"... The conventional approach to threedimensional computer graphics produces images from geometric scene descriptions by simulating the interaction of light with matter. My research explores an alternative approach that replaces the geometric scene description with perspective images and replaces the s ..."
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Cited by 206 (6 self)
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The conventional approach to threedimensional computer graphics produces images from geometric scene descriptions by simulating the interaction of light with matter. My research explores an alternative approach that replaces the geometric scene description with perspective images and replaces the simulation process with data interpolation. I derive an imagewarping equation that maps the visible points in a reference image to their correct positions in any desired view. This mapping from reference image to desired image is determined by the centerofprojection and pinholecamera model of the two images and by a generalized disparity value associated with each point in the reference image. This generalized disparity value, which represents the structure of the scene, can be determined from point correspondences between multiple reference images. The imagewarping equation alone is insufficient to synthesize desired images because multiple referenceimage points may map to a single point. I derive a new visibility algorithm that determines a drawing order for the image warp. This algorithm results in correct visibility for the desired image independent of the reference image’s contents. The utility of the imagebased approach can be enhanced with a more general pinholecamera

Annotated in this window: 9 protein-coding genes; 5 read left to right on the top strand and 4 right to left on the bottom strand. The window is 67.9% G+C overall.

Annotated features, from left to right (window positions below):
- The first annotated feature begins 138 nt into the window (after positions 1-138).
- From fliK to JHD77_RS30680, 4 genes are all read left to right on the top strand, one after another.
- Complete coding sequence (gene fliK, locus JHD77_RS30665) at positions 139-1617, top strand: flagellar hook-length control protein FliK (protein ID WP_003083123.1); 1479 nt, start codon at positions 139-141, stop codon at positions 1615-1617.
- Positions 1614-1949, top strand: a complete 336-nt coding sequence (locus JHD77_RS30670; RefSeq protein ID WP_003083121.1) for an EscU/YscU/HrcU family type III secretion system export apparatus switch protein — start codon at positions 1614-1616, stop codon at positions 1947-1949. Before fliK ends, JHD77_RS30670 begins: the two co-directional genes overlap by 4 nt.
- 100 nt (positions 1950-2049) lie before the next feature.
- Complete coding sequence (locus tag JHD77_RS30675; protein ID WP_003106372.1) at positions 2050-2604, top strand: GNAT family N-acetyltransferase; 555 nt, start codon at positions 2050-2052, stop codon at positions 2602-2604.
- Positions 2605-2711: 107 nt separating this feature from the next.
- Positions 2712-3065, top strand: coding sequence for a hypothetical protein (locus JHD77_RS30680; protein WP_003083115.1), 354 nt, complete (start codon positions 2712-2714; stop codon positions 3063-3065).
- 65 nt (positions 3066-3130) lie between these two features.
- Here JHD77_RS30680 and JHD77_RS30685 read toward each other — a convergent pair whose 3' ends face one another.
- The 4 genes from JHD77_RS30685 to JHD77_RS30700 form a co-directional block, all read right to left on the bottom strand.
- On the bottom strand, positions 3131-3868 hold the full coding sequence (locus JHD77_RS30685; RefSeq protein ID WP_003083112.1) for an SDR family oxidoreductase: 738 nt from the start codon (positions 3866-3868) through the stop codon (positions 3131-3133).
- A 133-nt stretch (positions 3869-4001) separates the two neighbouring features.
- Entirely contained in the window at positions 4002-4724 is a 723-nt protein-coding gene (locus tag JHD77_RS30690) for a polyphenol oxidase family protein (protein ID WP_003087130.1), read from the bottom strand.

Brook for GPUs: Stream Computing on Graphics Hardware
 ACM TRANSACTIONS ON GRAPHICS
, 2004
"... In this paper, we present Brook for GPUs, a system for generalpurpose computation on programmable graphics hardware. Brook extends C to include simple dataparallel constructs, enabling the use of the GPU as a streaming coprocessor. We present a compiler and runtime system that abstracts and virtua ..."
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Cited by 204 (9 self)
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In this paper, we present Brook for GPUs, a system for generalpurpose computation on programmable graphics hardware. Brook extends C to include simple dataparallel constructs, enabling the use of the GPU as a streaming coprocessor. We present a compiler and runtime system that abstracts and virtualizes many aspects of graphics hardware. In addition, we present an analysis of the effectiveness of the GPU as a compute engine compared to the CPU, to determine when the GPU can outperform the CPU for a particular algorithm. We evaluate our system with five applications, the SAXPY and SGEMV BLAS operators, image segmentation, FFT, and ray tracing. For these applications, we demonstrate that our Brook implementations perform comparably to handwritten GPU code and up to seven times faster than their CPU counterparts.